Fonte: Haaretz – 2 aprile 2011
Slowly but surely Israel is acquiring the status of an anachronistic entity. The legislation that passed in the Knesset that dark night last week, which makes ethnic inequality a legal norm, has no parallel in democratic countries because it contradicts the very essence of democracy. In terms of the principle on which it is based, institutionalized discrimination against the non-Jewish population takes us back to the early days, when Israel’s Arab citizens were under a military government.
This had a far-reaching effect on Israeli society. Aside from the desire of Prime Minister David Ben-Gurion and the ruling elite not to limit their freedom of action, it was the ethnic and institutionalized discrimination that rendered impossible the writing of a constitution. In that way the Israelis, who for the first time became citizens in their own country, learned that independence did not require equality and democracy did not include respecting human rights.
In the year after Israel canceled its military government in Arab areas, the great disaster of the Six-Day War took place, and a military government was established in the territories. Over time, with the settlements, a colonial regime has been created that does not even try to conceal its nature. At a time when all Western countries have stopped ruling over other nations, Israel is creating a colony for itself, and even transferring the norms that reign in the occupied territories across the borders into the state itself.
Does the West have any such anachronism? The settlement colonialism is the main reason today, usually the only one, for the opposition, sometimes bordering on hatred, that Israel arouses among much of the Western intelligentsia. It’s not the enemies of Zionism and the anti-Semites who are delegitimizing Israel, but Israel itself, with its own two hands.
Although the extreme right has become stronger in Europe too, and the last word has yet to be said, racists don’t rule there, and they are considered a repugnant minority not only to the left, but to a substantial part of the liberal right as well. In this country, however, the extreme and clerical right is the government, with only a vacuum opposing it.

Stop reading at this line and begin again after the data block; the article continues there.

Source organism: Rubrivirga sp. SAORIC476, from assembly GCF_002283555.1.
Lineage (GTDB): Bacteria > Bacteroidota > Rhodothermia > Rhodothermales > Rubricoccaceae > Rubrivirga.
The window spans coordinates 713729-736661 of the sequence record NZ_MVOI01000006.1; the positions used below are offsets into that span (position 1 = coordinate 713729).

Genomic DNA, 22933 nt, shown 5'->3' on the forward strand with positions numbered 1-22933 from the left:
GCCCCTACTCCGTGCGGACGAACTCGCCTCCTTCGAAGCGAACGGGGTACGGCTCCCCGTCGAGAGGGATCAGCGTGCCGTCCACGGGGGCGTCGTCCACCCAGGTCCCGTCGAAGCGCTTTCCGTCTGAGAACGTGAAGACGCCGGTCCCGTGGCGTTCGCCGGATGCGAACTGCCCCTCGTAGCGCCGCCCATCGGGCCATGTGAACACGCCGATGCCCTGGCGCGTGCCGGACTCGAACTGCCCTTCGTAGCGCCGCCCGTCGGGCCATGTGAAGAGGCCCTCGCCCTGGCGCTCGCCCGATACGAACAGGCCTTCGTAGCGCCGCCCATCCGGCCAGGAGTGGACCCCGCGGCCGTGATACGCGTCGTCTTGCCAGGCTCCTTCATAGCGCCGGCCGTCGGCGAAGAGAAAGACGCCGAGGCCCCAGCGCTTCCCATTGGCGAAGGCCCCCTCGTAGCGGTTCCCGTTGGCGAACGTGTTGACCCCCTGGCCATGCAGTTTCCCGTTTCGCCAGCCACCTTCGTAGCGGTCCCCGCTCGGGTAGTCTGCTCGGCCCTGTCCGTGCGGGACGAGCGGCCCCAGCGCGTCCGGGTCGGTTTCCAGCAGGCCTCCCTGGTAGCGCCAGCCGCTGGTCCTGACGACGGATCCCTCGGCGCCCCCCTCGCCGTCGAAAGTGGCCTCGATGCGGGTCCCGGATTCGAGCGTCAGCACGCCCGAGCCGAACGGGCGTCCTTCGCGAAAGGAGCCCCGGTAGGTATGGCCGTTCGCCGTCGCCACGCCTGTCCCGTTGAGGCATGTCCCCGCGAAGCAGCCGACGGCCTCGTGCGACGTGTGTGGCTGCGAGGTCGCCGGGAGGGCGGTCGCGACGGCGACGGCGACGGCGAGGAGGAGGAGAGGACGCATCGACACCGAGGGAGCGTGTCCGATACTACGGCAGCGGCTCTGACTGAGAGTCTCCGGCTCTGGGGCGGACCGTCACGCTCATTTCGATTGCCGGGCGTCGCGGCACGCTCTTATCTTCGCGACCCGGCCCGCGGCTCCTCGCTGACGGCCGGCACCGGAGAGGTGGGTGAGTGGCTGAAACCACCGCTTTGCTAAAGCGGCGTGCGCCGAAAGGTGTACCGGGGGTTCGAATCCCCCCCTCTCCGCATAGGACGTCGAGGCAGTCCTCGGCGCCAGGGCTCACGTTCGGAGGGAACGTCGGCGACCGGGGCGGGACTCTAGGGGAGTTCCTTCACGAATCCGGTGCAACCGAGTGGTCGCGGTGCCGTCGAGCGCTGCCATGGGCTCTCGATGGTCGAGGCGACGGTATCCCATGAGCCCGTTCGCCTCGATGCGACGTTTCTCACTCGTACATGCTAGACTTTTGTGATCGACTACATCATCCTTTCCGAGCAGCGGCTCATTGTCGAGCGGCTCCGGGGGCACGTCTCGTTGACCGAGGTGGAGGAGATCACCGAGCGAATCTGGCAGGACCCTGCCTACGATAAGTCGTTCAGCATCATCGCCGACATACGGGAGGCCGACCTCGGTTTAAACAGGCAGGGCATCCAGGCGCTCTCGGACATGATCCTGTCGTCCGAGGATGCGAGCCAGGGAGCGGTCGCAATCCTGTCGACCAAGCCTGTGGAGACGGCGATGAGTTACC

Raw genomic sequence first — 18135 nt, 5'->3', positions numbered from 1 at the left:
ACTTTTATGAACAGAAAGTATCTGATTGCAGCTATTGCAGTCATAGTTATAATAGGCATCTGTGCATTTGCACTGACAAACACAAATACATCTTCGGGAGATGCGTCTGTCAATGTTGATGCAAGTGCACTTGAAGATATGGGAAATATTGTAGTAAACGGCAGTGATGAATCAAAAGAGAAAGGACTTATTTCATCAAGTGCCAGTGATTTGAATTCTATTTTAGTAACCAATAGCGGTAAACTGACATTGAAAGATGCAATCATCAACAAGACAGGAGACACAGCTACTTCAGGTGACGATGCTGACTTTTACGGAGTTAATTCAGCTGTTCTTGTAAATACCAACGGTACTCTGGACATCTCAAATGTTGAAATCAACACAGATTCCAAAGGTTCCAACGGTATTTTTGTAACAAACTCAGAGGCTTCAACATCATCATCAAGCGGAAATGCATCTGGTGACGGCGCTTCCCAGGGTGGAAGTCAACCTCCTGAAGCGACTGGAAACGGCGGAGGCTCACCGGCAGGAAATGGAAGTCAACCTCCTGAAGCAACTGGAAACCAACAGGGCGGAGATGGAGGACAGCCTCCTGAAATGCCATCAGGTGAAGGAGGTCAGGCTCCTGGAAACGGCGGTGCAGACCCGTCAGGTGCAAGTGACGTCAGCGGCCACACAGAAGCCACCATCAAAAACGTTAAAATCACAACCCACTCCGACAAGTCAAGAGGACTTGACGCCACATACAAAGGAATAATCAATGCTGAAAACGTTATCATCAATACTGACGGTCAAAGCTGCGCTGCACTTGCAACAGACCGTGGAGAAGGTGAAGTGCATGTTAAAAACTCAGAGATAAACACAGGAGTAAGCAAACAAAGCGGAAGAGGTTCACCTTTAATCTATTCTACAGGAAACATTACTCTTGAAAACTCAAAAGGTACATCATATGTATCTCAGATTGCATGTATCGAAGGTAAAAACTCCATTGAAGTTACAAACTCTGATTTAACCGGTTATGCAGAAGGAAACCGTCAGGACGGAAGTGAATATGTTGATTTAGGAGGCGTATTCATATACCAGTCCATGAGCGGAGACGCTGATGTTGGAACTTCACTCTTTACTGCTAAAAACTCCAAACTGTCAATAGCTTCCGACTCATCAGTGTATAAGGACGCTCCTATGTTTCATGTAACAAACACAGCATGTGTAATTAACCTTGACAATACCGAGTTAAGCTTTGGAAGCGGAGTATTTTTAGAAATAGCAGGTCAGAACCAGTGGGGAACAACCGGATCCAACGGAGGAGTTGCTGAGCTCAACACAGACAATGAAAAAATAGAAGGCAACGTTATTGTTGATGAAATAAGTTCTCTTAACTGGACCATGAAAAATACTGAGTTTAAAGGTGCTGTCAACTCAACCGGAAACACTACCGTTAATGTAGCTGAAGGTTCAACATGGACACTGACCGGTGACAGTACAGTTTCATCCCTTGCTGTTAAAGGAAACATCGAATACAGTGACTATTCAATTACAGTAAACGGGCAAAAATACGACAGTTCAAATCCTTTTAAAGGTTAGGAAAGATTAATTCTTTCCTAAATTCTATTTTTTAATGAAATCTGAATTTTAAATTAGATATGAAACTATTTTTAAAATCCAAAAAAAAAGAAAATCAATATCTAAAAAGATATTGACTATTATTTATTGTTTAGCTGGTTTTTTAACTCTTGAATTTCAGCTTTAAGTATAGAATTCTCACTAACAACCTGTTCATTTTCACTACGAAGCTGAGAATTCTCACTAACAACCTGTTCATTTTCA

The disgraceful flight from a confrontation with the right in the Knesset will not soon be forgotten, and the center’s moral bankruptcy will be recorded as a disgrace. The greatest enemies of democracy and the sources of fascism’s strength have always been not the radical right’s independent power, but the opportunism, conformism and cowardice of the center.
And what would we say if in a Catholic country in Western Europe, the church leaders controlled political parties and dictated entire chunks of national policy? How would we react to the sight of a party leader and important government minister kissing the hand of a robe-wearing cardinal and running to carry out his instructions in the public arena? And how would we accept the news that to attain one of the most important positions in the country − chief of the Shin Bet security service − the clergy’s consent was required?
Of course, such sights would generate scorn and disgust, but in this country we have long gotten used to the fact that the settlement rabbis’ “halakhic rulings” can openly reject the rule of law and the state’s authority, and the hilltop youth are allowed to declare de facto autonomy in the areas they control. We have also gotten use to figures like Foreign Minister Avigdor Lieberman, Interior Minister Eli Yishai and MK David Rotem, the chairman of the Knesset’s Constitution, Law and Justice Committee, whose ilk in Europe are part of a history many people are ashamed of. It’s sad to see how one of the great hopes of the 20th century has become an anachronism before our eyes.